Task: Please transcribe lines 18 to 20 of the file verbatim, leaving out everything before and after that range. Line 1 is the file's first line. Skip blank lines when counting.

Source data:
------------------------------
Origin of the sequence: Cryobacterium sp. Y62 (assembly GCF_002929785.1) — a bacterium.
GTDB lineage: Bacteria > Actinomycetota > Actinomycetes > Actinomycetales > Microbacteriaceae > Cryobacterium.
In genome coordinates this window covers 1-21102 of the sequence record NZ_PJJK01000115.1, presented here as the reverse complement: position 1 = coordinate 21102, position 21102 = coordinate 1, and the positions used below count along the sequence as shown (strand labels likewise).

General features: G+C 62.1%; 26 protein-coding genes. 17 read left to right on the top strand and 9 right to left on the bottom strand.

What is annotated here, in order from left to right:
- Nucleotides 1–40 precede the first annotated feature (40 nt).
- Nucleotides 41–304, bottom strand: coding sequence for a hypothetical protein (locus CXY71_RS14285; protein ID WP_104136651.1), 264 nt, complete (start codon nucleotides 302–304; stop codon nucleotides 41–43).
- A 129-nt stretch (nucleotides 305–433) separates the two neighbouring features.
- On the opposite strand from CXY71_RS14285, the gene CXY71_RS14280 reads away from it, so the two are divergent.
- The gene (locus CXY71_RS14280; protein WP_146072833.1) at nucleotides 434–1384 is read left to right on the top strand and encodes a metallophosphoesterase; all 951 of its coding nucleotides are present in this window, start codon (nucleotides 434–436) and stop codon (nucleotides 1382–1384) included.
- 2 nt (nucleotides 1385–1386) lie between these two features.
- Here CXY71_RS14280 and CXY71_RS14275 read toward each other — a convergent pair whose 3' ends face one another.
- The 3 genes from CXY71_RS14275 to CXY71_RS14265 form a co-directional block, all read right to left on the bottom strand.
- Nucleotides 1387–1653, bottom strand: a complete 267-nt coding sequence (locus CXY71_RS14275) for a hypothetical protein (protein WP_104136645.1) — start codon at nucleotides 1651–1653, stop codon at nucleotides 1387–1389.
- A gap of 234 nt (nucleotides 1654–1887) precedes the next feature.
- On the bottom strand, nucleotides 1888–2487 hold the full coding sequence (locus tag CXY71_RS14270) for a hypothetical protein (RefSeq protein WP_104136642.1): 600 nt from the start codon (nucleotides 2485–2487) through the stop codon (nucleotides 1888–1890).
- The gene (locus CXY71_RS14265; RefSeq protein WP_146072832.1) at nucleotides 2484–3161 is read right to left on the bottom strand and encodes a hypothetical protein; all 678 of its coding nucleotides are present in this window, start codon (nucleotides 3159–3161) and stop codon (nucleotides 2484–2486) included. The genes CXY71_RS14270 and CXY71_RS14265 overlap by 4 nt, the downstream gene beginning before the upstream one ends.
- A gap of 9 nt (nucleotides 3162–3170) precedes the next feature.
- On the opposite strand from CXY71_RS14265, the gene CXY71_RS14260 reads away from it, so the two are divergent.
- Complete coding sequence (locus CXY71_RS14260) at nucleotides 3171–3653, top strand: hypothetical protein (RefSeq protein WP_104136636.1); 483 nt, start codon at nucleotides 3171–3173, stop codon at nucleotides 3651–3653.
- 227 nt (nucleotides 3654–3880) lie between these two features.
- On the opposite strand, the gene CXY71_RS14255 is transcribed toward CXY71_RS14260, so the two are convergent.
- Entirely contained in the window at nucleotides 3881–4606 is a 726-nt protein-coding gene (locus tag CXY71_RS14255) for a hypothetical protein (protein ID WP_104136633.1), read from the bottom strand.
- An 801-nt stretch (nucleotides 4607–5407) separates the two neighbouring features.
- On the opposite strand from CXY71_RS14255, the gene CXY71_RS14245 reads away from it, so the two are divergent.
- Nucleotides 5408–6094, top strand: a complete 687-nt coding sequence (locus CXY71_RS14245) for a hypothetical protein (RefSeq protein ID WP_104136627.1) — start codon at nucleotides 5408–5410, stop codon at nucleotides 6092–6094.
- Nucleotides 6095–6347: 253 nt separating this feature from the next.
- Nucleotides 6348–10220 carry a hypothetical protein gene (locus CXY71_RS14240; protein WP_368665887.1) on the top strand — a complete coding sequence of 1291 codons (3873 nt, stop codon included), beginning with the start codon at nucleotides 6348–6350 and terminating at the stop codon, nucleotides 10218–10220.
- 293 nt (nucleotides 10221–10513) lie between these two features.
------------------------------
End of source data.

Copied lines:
- A gap of 9 nt (nucleotides 3162–3170) precedes the next feature.
- On the opposite strand from CXY71_RS14265, the gene CXY71_RS14260 reads away from it, so the two are divergent.
- Complete coding sequence (locus CXY71_RS14260) at nucleotides 3171–3653, top strand: hypothetical protein (RefSeq protein WP_104136636.1); 483 nt, start codon at nucleotides 3171–3173, stop codon at nucleotides 3651–3653.